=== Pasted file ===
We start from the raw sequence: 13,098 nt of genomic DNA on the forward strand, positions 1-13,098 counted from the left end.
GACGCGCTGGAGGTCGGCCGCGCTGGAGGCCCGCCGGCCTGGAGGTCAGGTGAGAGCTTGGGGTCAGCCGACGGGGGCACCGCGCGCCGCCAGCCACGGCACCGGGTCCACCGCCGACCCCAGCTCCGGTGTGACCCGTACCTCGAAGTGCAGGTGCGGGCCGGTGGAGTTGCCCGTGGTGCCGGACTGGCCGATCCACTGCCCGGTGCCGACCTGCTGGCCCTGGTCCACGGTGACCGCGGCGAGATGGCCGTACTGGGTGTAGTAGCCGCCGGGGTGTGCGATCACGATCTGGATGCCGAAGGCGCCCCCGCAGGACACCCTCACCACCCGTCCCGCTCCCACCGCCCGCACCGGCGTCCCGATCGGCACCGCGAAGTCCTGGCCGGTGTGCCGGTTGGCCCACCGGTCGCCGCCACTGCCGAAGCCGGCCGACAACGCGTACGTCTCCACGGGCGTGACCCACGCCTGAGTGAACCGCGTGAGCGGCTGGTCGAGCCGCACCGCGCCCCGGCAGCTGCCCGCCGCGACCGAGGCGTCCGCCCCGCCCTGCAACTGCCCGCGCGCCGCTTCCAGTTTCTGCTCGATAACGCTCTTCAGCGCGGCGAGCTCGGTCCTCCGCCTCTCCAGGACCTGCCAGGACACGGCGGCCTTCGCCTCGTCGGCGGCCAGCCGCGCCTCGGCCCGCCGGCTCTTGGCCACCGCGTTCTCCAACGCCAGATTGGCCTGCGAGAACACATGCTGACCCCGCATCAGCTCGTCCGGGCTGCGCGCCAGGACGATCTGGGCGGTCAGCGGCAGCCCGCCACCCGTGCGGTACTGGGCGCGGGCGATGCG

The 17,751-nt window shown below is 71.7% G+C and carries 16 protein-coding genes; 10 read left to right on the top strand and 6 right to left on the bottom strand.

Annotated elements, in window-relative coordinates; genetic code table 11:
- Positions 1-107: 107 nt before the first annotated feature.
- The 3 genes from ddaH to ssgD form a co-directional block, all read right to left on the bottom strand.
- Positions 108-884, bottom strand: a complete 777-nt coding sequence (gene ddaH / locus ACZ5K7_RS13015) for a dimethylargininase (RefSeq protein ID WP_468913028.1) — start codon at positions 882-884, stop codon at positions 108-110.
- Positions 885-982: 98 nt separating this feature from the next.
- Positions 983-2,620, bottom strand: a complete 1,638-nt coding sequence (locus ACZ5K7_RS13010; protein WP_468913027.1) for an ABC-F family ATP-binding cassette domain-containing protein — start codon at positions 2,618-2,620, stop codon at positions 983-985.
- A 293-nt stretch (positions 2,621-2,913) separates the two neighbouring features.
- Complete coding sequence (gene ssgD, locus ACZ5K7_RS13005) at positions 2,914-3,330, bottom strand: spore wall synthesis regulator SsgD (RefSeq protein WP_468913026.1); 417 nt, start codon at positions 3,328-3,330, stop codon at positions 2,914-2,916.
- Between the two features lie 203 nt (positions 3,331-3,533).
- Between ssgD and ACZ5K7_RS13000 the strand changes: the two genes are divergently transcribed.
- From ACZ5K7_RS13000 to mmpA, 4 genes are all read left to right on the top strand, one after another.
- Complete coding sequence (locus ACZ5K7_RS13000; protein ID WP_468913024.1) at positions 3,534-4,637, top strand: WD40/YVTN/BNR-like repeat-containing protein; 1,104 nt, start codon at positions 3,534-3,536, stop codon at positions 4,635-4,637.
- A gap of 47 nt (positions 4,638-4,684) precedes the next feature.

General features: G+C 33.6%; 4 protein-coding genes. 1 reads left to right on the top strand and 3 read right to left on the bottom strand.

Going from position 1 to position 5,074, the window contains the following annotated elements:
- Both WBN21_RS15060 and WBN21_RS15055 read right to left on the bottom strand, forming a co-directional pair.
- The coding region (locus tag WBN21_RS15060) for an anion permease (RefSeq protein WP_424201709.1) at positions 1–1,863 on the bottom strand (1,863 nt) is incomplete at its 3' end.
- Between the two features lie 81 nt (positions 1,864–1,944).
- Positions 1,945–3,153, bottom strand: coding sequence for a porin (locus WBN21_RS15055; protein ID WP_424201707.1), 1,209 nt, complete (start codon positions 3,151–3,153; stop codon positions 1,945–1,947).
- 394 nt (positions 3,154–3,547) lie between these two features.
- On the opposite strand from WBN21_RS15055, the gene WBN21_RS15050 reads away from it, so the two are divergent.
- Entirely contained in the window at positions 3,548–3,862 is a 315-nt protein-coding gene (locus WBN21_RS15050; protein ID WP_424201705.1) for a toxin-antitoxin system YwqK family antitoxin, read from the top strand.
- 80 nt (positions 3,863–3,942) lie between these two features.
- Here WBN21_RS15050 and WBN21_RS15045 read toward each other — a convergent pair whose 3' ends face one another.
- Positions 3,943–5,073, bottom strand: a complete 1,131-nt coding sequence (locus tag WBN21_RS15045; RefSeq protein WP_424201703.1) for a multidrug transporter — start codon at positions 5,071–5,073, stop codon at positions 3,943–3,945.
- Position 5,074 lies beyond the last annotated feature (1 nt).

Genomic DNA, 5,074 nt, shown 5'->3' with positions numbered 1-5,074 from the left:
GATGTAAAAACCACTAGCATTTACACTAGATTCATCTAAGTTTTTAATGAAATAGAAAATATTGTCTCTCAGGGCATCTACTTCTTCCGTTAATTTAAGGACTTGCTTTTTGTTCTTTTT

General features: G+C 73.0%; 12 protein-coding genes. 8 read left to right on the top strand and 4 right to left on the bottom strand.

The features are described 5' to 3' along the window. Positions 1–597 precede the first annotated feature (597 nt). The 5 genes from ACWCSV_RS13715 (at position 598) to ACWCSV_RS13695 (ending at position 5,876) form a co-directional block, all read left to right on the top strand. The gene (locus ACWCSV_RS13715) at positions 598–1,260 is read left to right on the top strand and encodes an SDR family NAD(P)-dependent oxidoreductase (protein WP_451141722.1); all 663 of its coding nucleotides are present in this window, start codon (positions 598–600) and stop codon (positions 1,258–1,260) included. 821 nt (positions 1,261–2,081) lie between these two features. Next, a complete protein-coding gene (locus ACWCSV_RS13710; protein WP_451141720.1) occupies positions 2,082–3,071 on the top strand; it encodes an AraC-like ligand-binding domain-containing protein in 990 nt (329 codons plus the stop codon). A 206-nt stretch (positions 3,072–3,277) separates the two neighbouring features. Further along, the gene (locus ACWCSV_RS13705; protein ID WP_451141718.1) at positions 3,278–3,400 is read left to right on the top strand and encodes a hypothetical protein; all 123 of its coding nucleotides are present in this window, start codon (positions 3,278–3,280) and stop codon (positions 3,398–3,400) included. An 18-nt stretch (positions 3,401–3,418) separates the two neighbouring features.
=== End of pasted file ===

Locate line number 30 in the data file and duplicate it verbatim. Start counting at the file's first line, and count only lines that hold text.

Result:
Genomic DNA, 5,074 nt, shown 5'->3' with positions numbered 1-5,074 from the left: